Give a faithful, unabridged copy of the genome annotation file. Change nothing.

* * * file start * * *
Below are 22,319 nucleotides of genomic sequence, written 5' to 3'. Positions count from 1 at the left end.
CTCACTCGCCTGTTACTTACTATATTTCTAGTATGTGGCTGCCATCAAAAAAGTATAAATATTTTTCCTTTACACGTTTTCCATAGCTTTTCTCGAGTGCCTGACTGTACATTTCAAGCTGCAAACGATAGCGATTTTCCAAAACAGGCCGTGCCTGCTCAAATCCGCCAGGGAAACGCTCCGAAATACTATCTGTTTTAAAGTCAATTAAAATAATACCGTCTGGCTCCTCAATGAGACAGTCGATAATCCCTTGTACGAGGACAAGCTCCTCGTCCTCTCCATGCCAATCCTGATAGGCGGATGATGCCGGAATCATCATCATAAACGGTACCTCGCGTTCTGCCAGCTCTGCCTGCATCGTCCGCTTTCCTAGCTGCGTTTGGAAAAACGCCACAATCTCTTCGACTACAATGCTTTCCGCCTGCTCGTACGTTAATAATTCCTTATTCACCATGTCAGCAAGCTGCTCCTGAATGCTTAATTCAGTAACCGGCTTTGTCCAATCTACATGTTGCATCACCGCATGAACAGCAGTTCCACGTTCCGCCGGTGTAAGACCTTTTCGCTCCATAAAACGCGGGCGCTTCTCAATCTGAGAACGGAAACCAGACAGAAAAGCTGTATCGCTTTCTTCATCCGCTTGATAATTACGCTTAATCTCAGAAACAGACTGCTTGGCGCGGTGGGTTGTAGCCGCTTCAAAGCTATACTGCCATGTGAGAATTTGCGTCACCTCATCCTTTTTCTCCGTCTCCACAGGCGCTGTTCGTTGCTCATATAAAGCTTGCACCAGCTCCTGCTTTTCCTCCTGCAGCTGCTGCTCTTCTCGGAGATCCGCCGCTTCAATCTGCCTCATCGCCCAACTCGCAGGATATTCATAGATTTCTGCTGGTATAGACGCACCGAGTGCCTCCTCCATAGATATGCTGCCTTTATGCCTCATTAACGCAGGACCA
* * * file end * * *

Below are 22,319 nucleotides of genomic sequence, written 5' to 3'. Positions count from 1 at the left end.
CTCACTCGCCTGTTACTTACTATATTTCTAGTATGTGGCTGCCATCAAAAAAGTATAAATATTTTTCCTTTACACGTTTTCCATAGCTTTTCTCGAGTGCCTGACTGTACATTTCAAGCTGCAAACGATAGCGATTTTCCAAAACAGGCCGTGCCTGCTCAAATCCGCCAGGGAAACGCTCCGAAATACTATCTGTTTTAAAGTCAATTAAAATAATACCGTCTGGCTCCTCAATGAGACAGTCGATAATCCCTTGTACGAGGACAAGCTCCTCGTCCTCTCCATGCCAATCCTGATAGGCGGATGATGCCGGAATCATCATCATAAACGGTACCTCGCGTTCTGCCAGCTCTGCCTGCATCGTCCGCTTTCCTAGCTGCGTTTGGAAAAACGCCACAATCTCTTCGACTACAATGCTTTCCGCCTGCTCGTACGTTAATAATTCCTTATTCACCATGTCAGCAAGCTGCTCCTGAATGCTTAATTCAGTAACCGGCTTTGTCCAATCTACATGTTGCATCACCGCATGAACAGCAGTTCCACGTTCCGCCGGTGTAAGACCTTTTCGCTCCATAAAACGCGGGCGCTTCTCAATCTGAGAACGGAAACCAGACAGAAAAGCTGTATCGCTTTCTTCATCCGCTTGATAATTACGCTTAATCTCAGAAACAGACTGCTTGGCGCGGTGGGTTGTAGCCGCTTCAAAGCTATACTGCCATGTGAGAATTTGCGTCACCTCATCCTTTTTCTCCGTCTCCACAGGCGCTGTTCGTTGCTCATATAAAGCTTGCACCAGCTCCTGCTTTTCCTCCTGCAGCTGCTGCTCTTCTCGGAGATCCGCCGCTTCAATCTGCCTCATCGCCCAACTCGCAGGATATTCATAGATTTCTGCTGGTATAGACGCACCGAGTGCCTCCTCCATAGATATGCTGCCTTTATGCCTCATTAACGCAGGACCA